What do you mean, “Rhodes Must Fall”? That was the slogan, and the name, of a movement, composed primarily of students, to remove statues of Cecil Rhodes, and to remove his name from institutions.

Well, I wrote about that, of course — and about King David, Queen Victoria, John C. Calhoun, Elihu Yale, the Maryland state song, Washington and Lee University, the Lenin statue in Seattle …

This subject is a multifaceted, if not a many-splendored, thing. Give my series a skim, if you’re interested. There are tables of food for thought in it.

Confederate Statues and the Slippery Slope

by Rich Lowry

We’ve had a number of pieces on Confederate statues here the last couple of days, with more to come. The latest is Kevin on the home-page right now. But I want to respond to the excellent pieces by Kyle Smith and Quin Hillyer, taking exception to my column arguing for, in most cases, moving the statues to battlefields, cemeteries, and museums. A big question here is the slippery slope (Kyle’s piece focuses only on that aspect).

My view is that the slippery slope is obviously very real and we’re already seeing it at play. But I’d flip this around: If you don’t think we can ultimately defend monuments to George Washington, do you really think that we’re going to defend statues of old Jeff Davis (outside of the question of whether we should)? I also find it a little hard to believe that if Baltimore gets rid of its statues of Roger Taney — not a Confederate, but an execrable figure in the story of the Civil War-era — that there’s going to be a straight-line to dynamiting Washington and Jefferson off of Mount Rushmore. Fears about the slippery slope shouldn’t be a reason for us to suspend all judgment about the public worth and historical meaning of all the statues. The fact is that there is clear moral line between the men who founded the nation and set out its ideals (imperfectly, of course) and the men who, no matter how personally honorable, tried to tear the nation apart.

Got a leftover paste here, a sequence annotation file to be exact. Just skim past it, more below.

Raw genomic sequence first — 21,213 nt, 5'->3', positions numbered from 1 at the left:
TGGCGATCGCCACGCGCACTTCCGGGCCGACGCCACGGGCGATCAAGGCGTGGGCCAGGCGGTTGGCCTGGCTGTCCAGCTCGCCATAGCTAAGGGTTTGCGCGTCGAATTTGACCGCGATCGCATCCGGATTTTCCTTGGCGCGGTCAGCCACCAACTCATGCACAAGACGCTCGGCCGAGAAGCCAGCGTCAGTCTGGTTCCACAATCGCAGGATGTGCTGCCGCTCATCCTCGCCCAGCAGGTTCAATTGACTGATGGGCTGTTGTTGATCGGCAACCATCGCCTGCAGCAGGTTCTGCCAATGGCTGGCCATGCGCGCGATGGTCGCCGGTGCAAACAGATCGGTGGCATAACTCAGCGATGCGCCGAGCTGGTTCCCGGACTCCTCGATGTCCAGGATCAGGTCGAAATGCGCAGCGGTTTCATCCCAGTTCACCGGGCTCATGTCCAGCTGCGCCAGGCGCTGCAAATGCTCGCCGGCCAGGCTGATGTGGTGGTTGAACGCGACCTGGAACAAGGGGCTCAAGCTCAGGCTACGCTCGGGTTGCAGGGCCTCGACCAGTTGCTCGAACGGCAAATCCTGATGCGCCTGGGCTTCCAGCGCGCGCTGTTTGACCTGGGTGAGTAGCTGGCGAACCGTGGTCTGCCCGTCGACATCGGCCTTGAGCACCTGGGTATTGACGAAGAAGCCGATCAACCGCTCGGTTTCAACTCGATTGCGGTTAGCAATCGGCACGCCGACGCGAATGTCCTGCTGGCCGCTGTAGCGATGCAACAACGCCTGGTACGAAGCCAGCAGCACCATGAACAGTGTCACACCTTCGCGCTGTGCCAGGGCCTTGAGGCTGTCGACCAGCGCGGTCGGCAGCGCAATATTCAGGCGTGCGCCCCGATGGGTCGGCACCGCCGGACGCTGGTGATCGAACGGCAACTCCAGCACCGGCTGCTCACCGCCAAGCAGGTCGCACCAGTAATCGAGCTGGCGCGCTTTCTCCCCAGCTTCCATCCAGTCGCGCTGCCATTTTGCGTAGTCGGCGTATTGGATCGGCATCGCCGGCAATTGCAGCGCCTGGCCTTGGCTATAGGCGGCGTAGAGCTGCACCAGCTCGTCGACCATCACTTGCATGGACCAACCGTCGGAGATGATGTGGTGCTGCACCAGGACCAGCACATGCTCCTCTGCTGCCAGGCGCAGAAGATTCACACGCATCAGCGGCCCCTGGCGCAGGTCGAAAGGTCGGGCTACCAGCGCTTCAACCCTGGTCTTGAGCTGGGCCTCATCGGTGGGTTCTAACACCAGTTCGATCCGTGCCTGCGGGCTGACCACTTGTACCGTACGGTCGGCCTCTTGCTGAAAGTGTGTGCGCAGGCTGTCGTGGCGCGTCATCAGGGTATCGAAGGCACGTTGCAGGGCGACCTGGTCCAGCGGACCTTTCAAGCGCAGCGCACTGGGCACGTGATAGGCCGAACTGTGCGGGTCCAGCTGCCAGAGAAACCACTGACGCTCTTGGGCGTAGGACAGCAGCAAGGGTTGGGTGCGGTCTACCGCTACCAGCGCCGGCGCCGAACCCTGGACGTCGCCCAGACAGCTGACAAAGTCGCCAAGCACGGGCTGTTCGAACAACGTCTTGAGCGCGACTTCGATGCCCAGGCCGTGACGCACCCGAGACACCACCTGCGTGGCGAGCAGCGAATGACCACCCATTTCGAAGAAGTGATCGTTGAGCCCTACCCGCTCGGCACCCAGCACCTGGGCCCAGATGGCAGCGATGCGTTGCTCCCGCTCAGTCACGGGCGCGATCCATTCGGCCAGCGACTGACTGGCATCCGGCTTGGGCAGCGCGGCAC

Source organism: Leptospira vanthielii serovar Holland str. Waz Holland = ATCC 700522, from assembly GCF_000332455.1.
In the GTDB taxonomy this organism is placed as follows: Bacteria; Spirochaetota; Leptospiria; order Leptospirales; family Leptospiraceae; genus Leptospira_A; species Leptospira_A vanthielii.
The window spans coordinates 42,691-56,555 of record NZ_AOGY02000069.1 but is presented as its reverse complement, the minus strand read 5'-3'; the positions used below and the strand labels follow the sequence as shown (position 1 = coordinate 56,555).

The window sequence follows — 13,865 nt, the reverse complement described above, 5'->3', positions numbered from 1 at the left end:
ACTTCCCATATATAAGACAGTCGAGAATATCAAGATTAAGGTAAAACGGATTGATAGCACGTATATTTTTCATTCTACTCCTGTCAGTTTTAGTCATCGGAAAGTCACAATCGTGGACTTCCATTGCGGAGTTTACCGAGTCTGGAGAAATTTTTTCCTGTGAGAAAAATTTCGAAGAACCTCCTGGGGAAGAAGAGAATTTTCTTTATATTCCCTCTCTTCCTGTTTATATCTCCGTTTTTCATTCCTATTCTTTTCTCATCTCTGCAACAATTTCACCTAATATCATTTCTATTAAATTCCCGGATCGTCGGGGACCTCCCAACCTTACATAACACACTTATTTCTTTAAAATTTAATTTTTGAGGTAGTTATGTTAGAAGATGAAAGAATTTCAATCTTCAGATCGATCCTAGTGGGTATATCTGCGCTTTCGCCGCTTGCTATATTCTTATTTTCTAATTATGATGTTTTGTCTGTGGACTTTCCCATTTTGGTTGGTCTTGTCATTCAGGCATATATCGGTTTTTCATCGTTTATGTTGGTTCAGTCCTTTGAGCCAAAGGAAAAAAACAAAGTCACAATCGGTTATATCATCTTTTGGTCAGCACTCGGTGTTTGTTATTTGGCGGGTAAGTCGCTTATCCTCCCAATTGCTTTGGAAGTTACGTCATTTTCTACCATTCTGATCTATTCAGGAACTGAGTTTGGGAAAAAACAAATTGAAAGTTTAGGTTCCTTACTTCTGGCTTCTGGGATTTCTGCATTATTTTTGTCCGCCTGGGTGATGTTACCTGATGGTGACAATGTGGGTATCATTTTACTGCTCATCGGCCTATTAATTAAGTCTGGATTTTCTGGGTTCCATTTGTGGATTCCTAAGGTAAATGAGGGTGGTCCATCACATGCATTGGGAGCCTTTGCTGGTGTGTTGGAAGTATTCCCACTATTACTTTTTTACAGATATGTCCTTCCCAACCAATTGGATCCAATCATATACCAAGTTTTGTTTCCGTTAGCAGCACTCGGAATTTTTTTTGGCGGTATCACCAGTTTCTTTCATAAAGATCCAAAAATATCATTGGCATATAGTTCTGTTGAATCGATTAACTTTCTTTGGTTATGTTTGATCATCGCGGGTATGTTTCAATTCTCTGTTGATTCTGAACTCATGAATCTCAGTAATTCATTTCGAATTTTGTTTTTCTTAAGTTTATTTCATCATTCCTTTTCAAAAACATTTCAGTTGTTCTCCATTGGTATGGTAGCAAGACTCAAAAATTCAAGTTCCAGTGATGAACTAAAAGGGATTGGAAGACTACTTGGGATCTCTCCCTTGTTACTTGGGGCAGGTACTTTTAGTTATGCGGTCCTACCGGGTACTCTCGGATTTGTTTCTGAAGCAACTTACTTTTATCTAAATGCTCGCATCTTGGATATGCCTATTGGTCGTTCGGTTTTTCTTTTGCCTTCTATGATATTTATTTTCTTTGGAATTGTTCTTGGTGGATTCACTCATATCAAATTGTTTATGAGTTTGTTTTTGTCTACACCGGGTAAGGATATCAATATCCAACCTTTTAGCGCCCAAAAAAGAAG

Quin also makes case an affirmative case for keeping some statues. I think he makes very good points and the two of us are on different points on a spectrum here rather than diametrically opposed. Certainly, the case for the statues is strongest where there is a nexus between the figure being honored and the location, as Quin points out with Beauregard and New Orleans. Quin also says the erection of the Robert E. Lee statue in New Orleans was a celebration of “his cause of post-war reconciliation.” If this was true in New Orleans (and I know nothing about the history of those statues), it wasn’t true everywhere.

Certainly, the black paper in Richmond seemed to have a pretty good read on what would be the drift of events when a statue of Lee went up there: